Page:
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Sports Law teams with baseball to keep kids in the game

November 06, 2015

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Tulane Law student Hamilton Wise (JD/ MBA ’16) talks baseball business with 12-year-olds Alfred Ripoll IV and Andreas Palmer as part of a new partnership between Tulane’s Sports Law Program and Major League Baseball’s New Orleans Urban Youth Academy.

By Kirby Campbell

Salary cap. Competitive balance. Arbitration. Sabermetrics. 

If you heard these terms being thrown around a room, you would probably think it’s a front-office meeting for a big league baseball team — not the small, albeit well-equipped, classroom underneath the bleachers of Wesley Barrow Stadium, home of Major League Baseball’s New Orleans Urban Youth Academy

Yet, as Tulane Law student Hamilton Wise (JD/ MBA ’16) flashed slide after slide of law and business jargon across the projector screen, explaining how it relates to the business side of baseball, the 12- and 14-year-olds sitting before him eagerly answered his questions and defined the vocabulary words with ease.

It’s part of a new partnership between Tulane’s Sports Law Program and the New Orleans Urban Youth Academy. Adding a sports law program was the brain child of UYA director Eddie Davis III and Professor Gabe Feldman, director of the Sports Law Program at Tulane and one of the most highly recognized experts in the field. 

After starting a program to teach UYA participants broadcasting skills because of the flourishing television and movie industry in New Orleans, Davis hit upon the idea of teaming with Tulane‘s renowned sports law resources and approached Feldman. What the two came up with is a sports law “pilot” designed to serve as a benchmark for future versions of the program. The ultimate goal is to introduce kids to the possibilities of internships and jobs with Major League Baseball and its teams off the field.

“We want to get these kids to look beyond just playing on the field,” Davis said. “I don’t want them to feel like ‘I’m only talented inside the lines.’ ”

Davis, a New Orleans native who played at Long Beach State University and spent time in the Los Angeles Dodgers’ minor league system, knows all too well that playing days don’t last forever. 

“We can’t just focus on the 1 percent that potentially will play pro ball,” Davis said. “It’s all about the 99 percent of kids and opportunities outside the lines. We want to keep the 99 percent interested in the game. It’s the only way the game is going to survive.”

Feldman, whose prominence in the field of sports law has made him the second-most-followed U.S. law professor on Twitter, shares Davis’ sentiment and enthusiasm.

“The academy provides opportunities for thousands of kids,” Feldman said. “It’s opening their eyes to opportunities and giving them something to strive for.”

The academy’s sports law offering, which began this fall, not only provides education and opportunities for kids but exposes new audiences to both the New Orleans UYA and Tulane’s Sports Law Program. It also gives law students like Wise, a baseball player himself as an undergraduate at Northwestern University, a chance to share their experiences and knowledge of the game. During the October class, he also talked about his internships with the MLB Commissioner’s Office and the front-office job with the Texas Rangers that he’ll start in January.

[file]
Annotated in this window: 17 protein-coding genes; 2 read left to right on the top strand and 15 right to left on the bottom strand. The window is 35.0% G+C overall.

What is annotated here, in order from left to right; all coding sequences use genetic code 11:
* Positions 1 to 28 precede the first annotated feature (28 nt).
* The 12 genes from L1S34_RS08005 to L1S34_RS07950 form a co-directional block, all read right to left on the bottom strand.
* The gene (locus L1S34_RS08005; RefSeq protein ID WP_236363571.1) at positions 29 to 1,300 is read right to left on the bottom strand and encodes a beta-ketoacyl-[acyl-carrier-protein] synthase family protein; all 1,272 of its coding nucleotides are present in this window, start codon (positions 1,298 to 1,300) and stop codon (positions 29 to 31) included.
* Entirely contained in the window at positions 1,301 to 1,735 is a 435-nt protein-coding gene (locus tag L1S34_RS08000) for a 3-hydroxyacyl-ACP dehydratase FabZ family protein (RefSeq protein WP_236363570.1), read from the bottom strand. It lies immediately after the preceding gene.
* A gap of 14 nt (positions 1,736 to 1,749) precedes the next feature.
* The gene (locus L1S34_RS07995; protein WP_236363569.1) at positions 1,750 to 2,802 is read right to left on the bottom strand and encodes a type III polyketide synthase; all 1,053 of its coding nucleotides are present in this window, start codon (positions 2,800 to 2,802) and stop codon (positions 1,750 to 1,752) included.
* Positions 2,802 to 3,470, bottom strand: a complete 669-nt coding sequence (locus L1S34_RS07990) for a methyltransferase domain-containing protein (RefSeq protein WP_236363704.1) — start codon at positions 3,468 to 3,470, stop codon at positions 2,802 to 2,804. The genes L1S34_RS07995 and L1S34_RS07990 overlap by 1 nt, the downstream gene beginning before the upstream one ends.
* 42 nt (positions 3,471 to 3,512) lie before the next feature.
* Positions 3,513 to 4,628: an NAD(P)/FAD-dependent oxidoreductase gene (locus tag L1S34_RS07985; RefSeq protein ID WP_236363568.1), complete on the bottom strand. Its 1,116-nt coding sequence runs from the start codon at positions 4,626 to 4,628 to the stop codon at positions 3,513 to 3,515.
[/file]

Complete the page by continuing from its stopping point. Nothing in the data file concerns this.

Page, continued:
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Feldman, who recently was named to the Abram and Paul Barron Professorship, taught the program’s first installment and then brought an MLB Players Association agent the next week to provide another perspective. Other sessions included salary arbitration exercises, featuring the kids taking on the roles of attorneys and agents trying to hash out contract disputes in the same fashion as the National Baseball Arbitration Competition hosted annually by the Tulane Sports Law Society.

The program’s success so far, directly attributable to the passion and commitment of those involved, was evident in the students’ interest.

“I’m doing it to gain more knowledge and see if maybe I would like to do this when I get older,” said 7th grader Alfred Ripoll IV, the youngest member of the class.

MLB sponsors academies offering baseball skills training in several cities, but opportunities like sports law and broadcasting are unique to the New Orleans Urban Youth Academy and are helping to create a blueprint for the others.

“For me, the difference that sets us apart is having these programs,” Davis said.

“Don’t tell my law students this, but it’s my favorite thing to teach,” Feldman said with a laugh. “They’re the future of baseball.”

 

Kirby Campbell is a graduate of the University of Arkansas at Pine Bluff, where he played and coached baseball. Before moving to New Orleans, he was an assistant coach for the Palm Springs Power of the Southern California Collegiate Baseball League. 

More about the Tulane Sports Law Program: http://www.law.tulane.edu/tlsAcademicPrograms/sportslaw_index.aspx 

More about the New Orleans MLB Urban Youth Academy: http://mlb.mlb.com/community/uya.jsp?id=program&loc=neworleans 

 
   


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